This is a great post! I really liked the letter and it sounds like a cool college! Its sad how much stuff gets thrown away on college campus's. It would be awesome if all universities would go threw the trash (especially at the end of the year when everyone throws away practically brand new tvs, computers and such in the dumpster :() and then to give it to other students for free. What a great program this college has! Love the dorm idea too! That's very awesome!

Jennifer Feddersen said...

I'm so glad you did this blog so I don't have to!

I'm working on halving my family's stuff and consumption over at www.halvingitall.blogspot.com, and as an offshoot I've just launched a companion blog documenting everything we purchase this coming year (www.thehonestconsumer.blogspot.com). Since I try to get pass something on each time I get something new, I began thinking about whether or not to document that as well. Which led, of course, to thinking about trash.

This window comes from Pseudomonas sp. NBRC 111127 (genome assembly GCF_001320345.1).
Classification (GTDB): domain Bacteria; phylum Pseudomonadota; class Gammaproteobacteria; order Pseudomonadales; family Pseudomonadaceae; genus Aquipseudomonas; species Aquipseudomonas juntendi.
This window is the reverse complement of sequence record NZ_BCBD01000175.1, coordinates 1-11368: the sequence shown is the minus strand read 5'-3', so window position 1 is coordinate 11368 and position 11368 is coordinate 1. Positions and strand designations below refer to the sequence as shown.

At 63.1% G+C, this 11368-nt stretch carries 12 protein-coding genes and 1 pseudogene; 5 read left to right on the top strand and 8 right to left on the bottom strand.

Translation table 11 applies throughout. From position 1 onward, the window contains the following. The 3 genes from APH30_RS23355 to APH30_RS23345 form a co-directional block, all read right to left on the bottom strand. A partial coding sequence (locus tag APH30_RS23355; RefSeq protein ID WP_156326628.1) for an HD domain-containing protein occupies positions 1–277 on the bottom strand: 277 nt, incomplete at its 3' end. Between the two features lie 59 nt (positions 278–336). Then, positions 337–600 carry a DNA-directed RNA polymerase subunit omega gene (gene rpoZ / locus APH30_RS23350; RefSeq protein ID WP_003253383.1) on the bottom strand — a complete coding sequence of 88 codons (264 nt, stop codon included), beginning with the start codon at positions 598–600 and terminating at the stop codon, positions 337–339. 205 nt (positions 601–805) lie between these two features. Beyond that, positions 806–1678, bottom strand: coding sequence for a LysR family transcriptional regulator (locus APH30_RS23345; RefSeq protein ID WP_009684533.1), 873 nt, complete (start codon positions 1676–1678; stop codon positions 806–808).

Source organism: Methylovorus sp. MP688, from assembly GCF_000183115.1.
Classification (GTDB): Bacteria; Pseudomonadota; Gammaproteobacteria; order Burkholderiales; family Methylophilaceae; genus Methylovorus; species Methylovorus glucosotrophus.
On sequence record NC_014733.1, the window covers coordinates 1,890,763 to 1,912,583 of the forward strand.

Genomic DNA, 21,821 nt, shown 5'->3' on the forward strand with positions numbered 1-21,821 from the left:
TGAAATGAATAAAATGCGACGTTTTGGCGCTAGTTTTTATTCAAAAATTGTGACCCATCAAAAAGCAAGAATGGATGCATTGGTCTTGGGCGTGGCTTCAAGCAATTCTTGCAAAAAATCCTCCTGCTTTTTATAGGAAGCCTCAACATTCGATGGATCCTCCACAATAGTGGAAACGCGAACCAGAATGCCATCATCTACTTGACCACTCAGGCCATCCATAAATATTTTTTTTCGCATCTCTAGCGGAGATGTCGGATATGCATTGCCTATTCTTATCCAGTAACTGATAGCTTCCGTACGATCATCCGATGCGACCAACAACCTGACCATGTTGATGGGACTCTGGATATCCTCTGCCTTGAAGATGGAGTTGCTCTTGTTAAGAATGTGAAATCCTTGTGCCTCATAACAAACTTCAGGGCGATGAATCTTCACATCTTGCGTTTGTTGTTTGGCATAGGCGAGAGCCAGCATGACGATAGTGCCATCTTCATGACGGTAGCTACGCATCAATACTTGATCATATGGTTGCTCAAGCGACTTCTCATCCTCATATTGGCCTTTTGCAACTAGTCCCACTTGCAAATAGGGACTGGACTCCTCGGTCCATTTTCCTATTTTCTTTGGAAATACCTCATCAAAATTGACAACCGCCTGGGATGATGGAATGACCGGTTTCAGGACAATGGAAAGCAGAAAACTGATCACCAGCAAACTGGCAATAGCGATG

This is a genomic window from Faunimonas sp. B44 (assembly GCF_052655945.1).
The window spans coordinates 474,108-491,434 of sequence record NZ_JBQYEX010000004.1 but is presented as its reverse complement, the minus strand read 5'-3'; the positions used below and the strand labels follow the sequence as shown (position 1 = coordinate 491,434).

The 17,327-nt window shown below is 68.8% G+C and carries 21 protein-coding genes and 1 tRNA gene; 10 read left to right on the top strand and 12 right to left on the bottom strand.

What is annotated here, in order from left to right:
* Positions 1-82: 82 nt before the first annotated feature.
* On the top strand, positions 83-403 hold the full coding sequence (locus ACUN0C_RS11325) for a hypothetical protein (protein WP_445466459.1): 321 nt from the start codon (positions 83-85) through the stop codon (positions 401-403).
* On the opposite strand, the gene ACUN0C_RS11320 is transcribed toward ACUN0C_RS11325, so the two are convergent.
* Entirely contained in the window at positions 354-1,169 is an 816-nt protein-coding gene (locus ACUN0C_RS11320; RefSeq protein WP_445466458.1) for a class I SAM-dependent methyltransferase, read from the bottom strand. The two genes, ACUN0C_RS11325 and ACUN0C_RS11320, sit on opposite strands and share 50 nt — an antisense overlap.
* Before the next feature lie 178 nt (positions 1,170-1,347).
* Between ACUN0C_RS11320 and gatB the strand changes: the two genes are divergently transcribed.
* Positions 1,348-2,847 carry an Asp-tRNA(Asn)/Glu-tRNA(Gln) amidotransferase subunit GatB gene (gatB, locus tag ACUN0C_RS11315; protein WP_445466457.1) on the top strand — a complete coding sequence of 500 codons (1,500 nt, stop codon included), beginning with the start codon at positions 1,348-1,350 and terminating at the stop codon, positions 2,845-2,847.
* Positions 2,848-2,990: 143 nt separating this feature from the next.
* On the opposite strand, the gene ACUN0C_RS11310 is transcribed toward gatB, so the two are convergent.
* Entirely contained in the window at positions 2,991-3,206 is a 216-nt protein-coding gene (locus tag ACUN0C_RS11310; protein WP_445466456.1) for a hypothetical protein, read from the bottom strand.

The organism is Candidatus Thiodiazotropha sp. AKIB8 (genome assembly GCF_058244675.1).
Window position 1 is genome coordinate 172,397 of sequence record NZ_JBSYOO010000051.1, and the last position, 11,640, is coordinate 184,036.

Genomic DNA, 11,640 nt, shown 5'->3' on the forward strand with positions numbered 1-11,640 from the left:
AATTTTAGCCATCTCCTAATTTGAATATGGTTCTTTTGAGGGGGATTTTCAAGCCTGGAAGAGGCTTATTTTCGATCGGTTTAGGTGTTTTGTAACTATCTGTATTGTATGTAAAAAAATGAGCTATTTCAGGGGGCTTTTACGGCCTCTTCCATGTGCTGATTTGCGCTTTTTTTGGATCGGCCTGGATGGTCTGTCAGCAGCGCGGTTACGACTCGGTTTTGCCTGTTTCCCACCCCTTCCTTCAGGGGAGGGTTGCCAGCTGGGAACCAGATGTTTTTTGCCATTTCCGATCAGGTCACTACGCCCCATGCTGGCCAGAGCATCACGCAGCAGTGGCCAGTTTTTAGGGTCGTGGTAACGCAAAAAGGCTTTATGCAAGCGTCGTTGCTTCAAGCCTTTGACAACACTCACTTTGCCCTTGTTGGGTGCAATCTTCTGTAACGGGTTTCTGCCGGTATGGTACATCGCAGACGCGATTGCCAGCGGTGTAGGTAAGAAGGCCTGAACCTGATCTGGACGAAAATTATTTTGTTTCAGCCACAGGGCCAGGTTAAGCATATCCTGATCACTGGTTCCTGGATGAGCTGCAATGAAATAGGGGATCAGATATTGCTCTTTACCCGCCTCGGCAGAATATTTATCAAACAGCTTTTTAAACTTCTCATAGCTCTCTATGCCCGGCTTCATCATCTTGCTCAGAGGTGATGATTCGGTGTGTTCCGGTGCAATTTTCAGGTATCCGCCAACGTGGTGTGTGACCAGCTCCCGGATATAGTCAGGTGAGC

Luckily a quick google search brought me here and I am spared the job of photographing my trash on a daily basis. Good work and great job keeping it up for a whole year!

VG said...

This is really interesting. I hadn't known what the Zero Waste challenge was before this (it sounded very intimidating, though). Should I get to a job at some point in the (hopefully near) future where I didn't think that my boss would attempt to fire me for hauling my trash around, I might actually do this.

Another, totally unrelated thing that I found interesting is that not closing the italics tag in a blogger post will, apparently, cause all text on the page after the post to appear in italics, even if it wasn't part of the original post. *files that bit of trivia away for a rainy day*